City of AustinFOR IMMEDIATE RELEASE
The health authority has put a plan in place to set up Alternative Care Sites (ACS) to handle high demands on the system.
Austin-Travis County officials are preparing a network of emergency backup medical facilities in case regular services are overwhelmed by a surge in COVID-19 cases.
As the number of cases and deaths continues to rise across Austin-Travis County, and updated models from the lab of Lauren Ancel-Meyers at the University of Texas at Austin indicate a likely surge in infections, the health authority has put a plan in place to set up Alternative Care Sites (ACS) to handle high demands on the system.
The Surge Plan is designed to address additional patient care needs should COVID-19 infections result in an overcapacity of the hospital system.
“We hope that this surge plan is not necessary, but we are preparing for the worst,” said Dr. Mark Escott, Interim Austin-Travis County Health Authority. “We must continue to stay home and practice physical distancing. The future of our healthcare system is up to our daily individual behavior, and it is going to take all of us to fight this virus.”
Under the Surge Plan, once traditional hospitals have run out of bed spaces, patients would be transferred to Type II Alternative Care Sites and receive a range of hospital-level care in buildings that were previously purposed for patient care such as former clinics or medical facilities. If Type II ACS exceeds capacity, patients would be taken to Type I ACS facilities, which are similar to combat surgical hospitals or large wards. Officials are in the process of identifying specific sites for both types of ACS facilities in Austin-Travis County that will meet the community’s needs.
The current hospital bed count for Austin-Travis County is approximately 4,300 on an average day. However, this number will continuously change depending on additional capacity coming online. As of this release, hospitals are currently operating at about 50 percent capacity.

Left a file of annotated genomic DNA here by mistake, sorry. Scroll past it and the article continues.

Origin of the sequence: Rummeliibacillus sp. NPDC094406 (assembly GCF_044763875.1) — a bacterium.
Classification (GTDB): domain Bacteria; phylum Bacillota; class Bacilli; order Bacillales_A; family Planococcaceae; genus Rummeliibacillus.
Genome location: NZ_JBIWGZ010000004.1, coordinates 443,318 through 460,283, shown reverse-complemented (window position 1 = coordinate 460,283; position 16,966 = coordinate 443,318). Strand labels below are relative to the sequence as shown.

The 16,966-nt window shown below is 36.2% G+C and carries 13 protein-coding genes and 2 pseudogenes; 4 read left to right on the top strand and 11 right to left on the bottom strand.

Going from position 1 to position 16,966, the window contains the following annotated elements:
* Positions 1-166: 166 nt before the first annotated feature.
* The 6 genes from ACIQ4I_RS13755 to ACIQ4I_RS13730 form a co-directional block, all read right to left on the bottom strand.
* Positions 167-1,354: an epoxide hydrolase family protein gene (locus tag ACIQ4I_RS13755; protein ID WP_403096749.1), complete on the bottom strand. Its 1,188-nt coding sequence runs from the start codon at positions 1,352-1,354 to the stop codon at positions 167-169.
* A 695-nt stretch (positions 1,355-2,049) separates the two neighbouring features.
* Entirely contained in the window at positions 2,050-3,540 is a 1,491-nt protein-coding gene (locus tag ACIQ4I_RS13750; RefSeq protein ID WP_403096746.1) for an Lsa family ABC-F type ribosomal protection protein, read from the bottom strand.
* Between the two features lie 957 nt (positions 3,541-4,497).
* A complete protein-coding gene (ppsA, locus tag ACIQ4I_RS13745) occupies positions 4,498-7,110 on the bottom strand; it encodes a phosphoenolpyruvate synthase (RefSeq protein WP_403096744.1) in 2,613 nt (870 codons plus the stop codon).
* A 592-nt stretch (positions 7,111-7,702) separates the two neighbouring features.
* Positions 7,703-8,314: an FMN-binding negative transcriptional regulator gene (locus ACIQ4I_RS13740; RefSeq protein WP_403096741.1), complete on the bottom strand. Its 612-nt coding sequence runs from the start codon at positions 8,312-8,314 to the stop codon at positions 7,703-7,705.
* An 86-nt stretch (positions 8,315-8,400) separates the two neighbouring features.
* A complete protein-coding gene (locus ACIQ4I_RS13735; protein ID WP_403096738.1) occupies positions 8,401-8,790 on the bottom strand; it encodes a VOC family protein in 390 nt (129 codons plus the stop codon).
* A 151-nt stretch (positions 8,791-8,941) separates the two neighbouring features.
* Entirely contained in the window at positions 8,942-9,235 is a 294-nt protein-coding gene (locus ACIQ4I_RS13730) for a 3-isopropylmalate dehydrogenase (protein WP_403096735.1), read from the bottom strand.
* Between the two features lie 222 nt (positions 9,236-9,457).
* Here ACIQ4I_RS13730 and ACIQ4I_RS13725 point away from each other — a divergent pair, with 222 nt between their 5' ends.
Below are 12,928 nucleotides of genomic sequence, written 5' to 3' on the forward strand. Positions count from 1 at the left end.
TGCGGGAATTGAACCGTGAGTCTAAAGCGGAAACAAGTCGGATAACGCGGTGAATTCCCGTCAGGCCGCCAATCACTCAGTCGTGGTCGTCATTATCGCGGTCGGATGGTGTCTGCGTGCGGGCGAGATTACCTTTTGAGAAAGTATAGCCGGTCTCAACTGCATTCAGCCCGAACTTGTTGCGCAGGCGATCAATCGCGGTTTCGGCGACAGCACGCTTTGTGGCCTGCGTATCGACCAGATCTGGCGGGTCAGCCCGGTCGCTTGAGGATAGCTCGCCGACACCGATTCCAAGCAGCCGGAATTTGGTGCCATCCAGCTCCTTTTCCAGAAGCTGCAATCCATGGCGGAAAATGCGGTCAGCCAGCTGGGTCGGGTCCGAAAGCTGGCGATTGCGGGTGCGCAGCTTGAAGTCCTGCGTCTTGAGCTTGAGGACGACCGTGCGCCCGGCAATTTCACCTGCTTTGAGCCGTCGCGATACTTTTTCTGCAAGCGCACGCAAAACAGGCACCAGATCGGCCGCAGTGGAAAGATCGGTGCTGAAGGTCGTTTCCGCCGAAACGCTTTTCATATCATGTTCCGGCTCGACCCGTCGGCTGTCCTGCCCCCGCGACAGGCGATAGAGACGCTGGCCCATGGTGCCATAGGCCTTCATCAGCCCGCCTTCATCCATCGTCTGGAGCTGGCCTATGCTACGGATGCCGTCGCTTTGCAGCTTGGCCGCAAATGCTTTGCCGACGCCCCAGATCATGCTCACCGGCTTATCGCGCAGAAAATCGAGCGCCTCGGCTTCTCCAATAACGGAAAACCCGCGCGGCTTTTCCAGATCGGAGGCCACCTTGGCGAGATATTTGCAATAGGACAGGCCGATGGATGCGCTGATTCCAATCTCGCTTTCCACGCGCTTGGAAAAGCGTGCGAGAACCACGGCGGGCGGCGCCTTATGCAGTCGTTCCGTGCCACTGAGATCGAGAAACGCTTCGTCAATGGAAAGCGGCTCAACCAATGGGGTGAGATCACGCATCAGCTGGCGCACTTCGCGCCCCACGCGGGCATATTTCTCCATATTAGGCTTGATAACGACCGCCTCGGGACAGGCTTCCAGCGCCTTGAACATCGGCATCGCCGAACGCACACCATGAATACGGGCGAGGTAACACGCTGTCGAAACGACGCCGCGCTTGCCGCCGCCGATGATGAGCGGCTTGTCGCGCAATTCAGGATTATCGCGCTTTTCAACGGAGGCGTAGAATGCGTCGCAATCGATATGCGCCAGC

Isolation Facilities and Protective Lodging Facilities (ProLodges) have also been established. Isolation Facilities are locations that are being used to house patients who do not need medical care but do not have anywhere to safely be isolated from the public (e.g. are unable to adequately isolate from a family member’s home). ProLodges are protective lodging for vulnerable communities.
To ensure those on the frontlines of the COVID-19 outbreak are properly informed, Austin Public Health (APH) has been providing regular updates to more than 4,000 physicians through the Travis County Medical Society (TCMS). There are also daily conference calls with the hospital networks, where providers detail current cases, system status and review current measures being planned and taken. Additionally, doctors have access to a dedicated phone line to reach APH directly.
A dedicated section for health care providers on the www.AustinTexas.gov/COVID19 website has been updated to include surge plans for the area, information about the Austin-Travis County Emergency Operations Center (EOC) and the different task forces to support medical and social service community needs.
Health care providers can also access guidance on COVID-19 testing and personal protective equipment. APH, the City of Austin and Travis County -- as a whole -- are prepared to maintain emergency operations for many months to ensure our community remains safe and educated during this unprecedented time.